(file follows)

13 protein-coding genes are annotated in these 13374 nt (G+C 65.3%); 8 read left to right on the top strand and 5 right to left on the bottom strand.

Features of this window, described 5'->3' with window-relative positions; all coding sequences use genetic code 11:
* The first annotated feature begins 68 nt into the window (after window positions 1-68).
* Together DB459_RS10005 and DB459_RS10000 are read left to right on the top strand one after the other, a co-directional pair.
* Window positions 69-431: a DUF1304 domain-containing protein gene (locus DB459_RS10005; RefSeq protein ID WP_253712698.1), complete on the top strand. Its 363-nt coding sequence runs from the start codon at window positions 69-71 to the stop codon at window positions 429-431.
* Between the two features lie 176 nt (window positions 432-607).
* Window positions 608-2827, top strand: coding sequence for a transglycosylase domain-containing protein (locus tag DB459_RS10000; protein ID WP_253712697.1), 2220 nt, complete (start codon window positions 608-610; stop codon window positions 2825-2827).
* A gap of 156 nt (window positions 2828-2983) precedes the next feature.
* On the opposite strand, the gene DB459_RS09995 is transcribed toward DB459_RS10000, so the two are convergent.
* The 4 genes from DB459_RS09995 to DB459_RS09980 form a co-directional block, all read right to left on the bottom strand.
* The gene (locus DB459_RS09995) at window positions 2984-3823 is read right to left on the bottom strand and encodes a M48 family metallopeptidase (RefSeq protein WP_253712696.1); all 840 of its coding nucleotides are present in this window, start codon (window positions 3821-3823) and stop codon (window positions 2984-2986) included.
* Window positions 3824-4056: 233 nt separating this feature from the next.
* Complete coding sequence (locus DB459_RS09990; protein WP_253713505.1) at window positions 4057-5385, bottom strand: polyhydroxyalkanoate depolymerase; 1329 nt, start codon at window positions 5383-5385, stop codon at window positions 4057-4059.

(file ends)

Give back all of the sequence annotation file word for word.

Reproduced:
13 protein-coding genes are annotated in these 13374 nt (G+C 65.3%); 8 read left to right on the top strand and 5 right to left on the bottom strand.

Features of this window, described 5'->3' with window-relative positions; all coding sequences use genetic code 11:
* The first annotated feature begins 68 nt into the window (after window positions 1-68).
* Together DB459_RS10005 and DB459_RS10000 are read left to right on the top strand one after the other, a co-directional pair.
* Window positions 69-431: a DUF1304 domain-containing protein gene (locus DB459_RS10005; RefSeq protein ID WP_253712698.1), complete on the top strand. Its 363-nt coding sequence runs from the start codon at window positions 69-71 to the stop codon at window positions 429-431.
* Between the two features lie 176 nt (window positions 432-607).
* Window positions 608-2827, top strand: coding sequence for a transglycosylase domain-containing protein (locus tag DB459_RS10000; protein ID WP_253712697.1), 2220 nt, complete (start codon window positions 608-610; stop codon window positions 2825-2827).
* A gap of 156 nt (window positions 2828-2983) precedes the next feature.
* On the opposite strand, the gene DB459_RS09995 is transcribed toward DB459_RS10000, so the two are convergent.
* The 4 genes from DB459_RS09995 to DB459_RS09980 form a co-directional block, all read right to left on the bottom strand.
* The gene (locus DB459_RS09995) at window positions 2984-3823 is read right to left on the bottom strand and encodes a M48 family metallopeptidase (RefSeq protein WP_253712696.1); all 840 of its coding nucleotides are present in this window, start codon (window positions 3821-3823) and stop codon (window positions 2984-2986) included.
* Window positions 3824-4056: 233 nt separating this feature from the next.
* Complete coding sequence (locus DB459_RS09990; protein WP_253713505.1) at window positions 4057-5385, bottom strand: polyhydroxyalkanoate depolymerase; 1329 nt, start codon at window positions 5383-5385, stop codon at window positions 4057-4059.